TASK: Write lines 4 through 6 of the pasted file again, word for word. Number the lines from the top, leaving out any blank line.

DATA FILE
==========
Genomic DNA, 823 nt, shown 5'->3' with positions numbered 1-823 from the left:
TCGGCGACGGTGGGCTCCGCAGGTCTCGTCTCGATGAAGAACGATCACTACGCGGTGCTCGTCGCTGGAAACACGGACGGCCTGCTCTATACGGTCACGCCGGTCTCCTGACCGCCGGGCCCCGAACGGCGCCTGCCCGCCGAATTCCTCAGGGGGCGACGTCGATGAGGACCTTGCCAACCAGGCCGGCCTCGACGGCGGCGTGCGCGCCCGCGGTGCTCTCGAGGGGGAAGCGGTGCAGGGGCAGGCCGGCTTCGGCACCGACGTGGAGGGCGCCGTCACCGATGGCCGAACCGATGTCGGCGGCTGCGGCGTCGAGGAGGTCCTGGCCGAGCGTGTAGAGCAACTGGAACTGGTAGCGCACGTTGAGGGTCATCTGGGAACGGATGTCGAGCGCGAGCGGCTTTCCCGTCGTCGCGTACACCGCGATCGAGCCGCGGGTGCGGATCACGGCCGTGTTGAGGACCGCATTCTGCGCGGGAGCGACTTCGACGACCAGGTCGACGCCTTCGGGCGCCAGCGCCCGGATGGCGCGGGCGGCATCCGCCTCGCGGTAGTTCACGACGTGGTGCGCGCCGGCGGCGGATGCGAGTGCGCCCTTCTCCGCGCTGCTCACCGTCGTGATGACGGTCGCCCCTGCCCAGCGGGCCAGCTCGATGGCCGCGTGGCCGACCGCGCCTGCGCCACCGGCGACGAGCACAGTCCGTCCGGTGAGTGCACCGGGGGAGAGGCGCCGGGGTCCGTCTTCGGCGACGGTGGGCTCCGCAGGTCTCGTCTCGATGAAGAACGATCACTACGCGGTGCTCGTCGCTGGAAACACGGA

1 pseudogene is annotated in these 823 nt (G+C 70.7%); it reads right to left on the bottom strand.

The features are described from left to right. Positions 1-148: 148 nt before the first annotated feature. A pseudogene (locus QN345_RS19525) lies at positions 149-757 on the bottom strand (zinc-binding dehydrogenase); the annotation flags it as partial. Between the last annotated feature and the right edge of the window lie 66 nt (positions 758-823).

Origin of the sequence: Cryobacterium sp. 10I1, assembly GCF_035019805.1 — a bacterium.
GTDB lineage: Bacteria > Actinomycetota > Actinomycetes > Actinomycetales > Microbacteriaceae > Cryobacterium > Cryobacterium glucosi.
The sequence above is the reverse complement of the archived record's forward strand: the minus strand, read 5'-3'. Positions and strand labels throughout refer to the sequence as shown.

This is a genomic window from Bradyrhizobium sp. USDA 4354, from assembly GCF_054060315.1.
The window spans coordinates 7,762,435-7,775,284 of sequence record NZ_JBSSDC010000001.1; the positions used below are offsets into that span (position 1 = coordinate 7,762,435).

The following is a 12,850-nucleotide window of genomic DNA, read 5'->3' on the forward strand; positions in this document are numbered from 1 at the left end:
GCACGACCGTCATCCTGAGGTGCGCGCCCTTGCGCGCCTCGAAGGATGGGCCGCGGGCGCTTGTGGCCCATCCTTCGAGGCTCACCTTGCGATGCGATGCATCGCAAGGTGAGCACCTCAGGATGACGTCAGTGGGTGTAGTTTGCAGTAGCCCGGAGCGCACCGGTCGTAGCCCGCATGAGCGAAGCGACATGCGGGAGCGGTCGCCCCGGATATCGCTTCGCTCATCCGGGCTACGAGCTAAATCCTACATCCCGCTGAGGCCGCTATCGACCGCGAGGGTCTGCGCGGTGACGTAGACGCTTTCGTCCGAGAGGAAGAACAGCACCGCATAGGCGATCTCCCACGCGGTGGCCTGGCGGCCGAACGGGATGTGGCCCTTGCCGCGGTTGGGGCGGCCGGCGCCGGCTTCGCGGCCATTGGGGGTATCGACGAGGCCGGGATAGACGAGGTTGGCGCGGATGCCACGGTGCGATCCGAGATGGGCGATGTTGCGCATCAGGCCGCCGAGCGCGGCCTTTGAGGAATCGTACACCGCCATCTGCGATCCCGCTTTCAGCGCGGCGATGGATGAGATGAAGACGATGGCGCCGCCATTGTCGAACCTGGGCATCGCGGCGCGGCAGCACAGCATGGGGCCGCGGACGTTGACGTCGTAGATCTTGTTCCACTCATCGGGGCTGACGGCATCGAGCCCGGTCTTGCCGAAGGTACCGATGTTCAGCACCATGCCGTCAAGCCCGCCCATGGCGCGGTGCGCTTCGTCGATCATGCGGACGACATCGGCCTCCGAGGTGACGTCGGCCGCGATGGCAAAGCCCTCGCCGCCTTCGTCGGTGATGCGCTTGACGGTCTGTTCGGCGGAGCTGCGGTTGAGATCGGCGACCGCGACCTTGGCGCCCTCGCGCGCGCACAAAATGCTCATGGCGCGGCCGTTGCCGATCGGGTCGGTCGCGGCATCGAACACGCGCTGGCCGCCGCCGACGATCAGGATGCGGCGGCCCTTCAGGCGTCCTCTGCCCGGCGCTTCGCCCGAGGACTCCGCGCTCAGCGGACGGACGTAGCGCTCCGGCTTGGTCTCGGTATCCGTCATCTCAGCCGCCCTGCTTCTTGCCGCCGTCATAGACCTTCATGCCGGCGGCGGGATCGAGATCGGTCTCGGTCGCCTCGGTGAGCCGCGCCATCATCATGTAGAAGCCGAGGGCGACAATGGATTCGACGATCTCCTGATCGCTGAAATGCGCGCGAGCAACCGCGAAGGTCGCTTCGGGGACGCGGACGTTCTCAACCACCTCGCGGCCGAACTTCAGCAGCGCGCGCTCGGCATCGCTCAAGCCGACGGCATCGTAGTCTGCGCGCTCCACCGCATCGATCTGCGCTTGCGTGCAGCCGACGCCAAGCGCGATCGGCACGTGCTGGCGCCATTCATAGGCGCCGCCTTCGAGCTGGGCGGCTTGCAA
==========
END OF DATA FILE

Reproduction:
The features are described from left to right. Positions 1-148: 148 nt before the first annotated feature. A pseudogene (locus QN345_RS19525) lies at positions 149-757 on the bottom strand (zinc-binding dehydrogenase); the annotation flags it as partial. Between the last annotated feature and the right edge of the window lie 66 nt (positions 758-823).

Origin of the sequence: Cryobacterium sp. 10I1, assembly GCF_035019805.1 — a bacterium.
GTDB lineage: Bacteria > Actinomycetota > Actinomycetes > Actinomycetales > Microbacteriaceae > Cryobacterium > Cryobacterium glucosi.